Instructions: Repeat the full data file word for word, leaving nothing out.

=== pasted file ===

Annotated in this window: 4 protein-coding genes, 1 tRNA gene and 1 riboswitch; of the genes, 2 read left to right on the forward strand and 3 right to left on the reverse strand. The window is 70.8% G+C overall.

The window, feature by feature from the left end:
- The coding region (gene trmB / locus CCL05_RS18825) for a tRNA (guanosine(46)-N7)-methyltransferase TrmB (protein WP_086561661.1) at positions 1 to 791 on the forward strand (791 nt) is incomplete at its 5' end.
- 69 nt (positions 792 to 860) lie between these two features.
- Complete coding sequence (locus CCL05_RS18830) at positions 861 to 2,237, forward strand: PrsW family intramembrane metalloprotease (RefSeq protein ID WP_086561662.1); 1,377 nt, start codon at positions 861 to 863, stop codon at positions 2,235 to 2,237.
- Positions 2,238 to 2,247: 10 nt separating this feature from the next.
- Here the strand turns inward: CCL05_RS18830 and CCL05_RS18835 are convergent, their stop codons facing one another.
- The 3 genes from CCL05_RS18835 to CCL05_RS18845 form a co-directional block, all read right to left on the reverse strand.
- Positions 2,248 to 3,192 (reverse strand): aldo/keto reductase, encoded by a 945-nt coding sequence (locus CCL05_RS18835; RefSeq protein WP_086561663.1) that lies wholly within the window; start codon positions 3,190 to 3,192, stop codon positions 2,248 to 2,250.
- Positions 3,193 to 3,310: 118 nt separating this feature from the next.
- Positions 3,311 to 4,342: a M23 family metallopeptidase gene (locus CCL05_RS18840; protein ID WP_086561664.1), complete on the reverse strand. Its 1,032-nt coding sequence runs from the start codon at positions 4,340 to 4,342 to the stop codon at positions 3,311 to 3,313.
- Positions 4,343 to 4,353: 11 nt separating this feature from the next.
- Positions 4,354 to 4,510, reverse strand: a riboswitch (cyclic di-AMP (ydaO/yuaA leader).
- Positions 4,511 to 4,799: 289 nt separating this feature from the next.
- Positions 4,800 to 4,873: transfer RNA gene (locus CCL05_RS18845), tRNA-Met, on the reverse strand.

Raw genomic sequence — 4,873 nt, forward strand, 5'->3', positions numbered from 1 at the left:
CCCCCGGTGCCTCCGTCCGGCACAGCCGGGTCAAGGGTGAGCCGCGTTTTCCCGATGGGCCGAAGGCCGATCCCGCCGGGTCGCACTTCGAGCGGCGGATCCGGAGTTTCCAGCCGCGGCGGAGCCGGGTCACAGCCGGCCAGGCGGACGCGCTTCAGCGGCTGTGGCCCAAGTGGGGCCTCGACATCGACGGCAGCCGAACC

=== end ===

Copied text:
Annotated in this window: 4 protein-coding genes, 1 tRNA gene and 1 riboswitch; of the genes, 2 read left to right on the forward strand and 3 right to left on the reverse strand. The window is 70.8% G+C overall.

The window, feature by feature from the left end:
- The coding region (gene trmB / locus CCL05_RS18825) for a tRNA (guanosine(46)-N7)-methyltransferase TrmB (protein WP_086561661.1) at positions 1 to 791 on the forward strand (791 nt) is incomplete at its 5' end.
- 69 nt (positions 792 to 860) lie between these two features.
- Complete coding sequence (locus CCL05_RS18830) at positions 861 to 2,237, forward strand: PrsW family intramembrane metalloprotease (RefSeq protein ID WP_086561662.1); 1,377 nt, start codon at positions 861 to 863, stop codon at positions 2,235 to 2,237.
- Positions 2,238 to 2,247: 10 nt separating this feature from the next.
- Here the strand turns inward: CCL05_RS18830 and CCL05_RS18835 are convergent, their stop codons facing one another.
- The 3 genes from CCL05_RS18835 to CCL05_RS18845 form a co-directional block, all read right to left on the reverse strand.
- Positions 2,248 to 3,192 (reverse strand): aldo/keto reductase, encoded by a 945-nt coding sequence (locus CCL05_RS18835; RefSeq protein WP_086561663.1) that lies wholly within the window; start codon positions 3,190 to 3,192, stop codon positions 2,248 to 2,250.
- Positions 3,193 to 3,310: 118 nt separating this feature from the next.
- Positions 3,311 to 4,342: a M23 family metallopeptidase gene (locus CCL05_RS18840; protein ID WP_086561664.1), complete on the reverse strand. Its 1,032-nt coding sequence runs from the start codon at positions 4,340 to 4,342 to the stop codon at positions 3,311 to 3,313.
- Positions 4,343 to 4,353: 11 nt separating this feature from the next.
- Positions 4,354 to 4,510, reverse strand: a riboswitch (cyclic di-AMP (ydaO/yuaA leader).
- Positions 4,511 to 4,799: 289 nt separating this feature from the next.
- Positions 4,800 to 4,873: transfer RNA gene (locus CCL05_RS18845), tRNA-Met, on the reverse strand.

Raw genomic sequence — 4,873 nt, forward strand, 5'->3', positions numbered from 1 at the left:
CCCCCGGTGCCTCCGTCCGGCACAGCCGGGTCAAGGGTGAGCCGCGTTTTCCCGATGGGCCGAAGGCCGATCCCGCCGGGTCGCACTTCGAGCGGCGGATCCGGAGTTTCCAGCCGCGGCGGAGCCGGGTCACAGCCGGCCAGGCGGACGCGCTTCAGCGGCTGTGGCCCAAGTGGGGCCTCGACATCGACGGCAGCCGAACC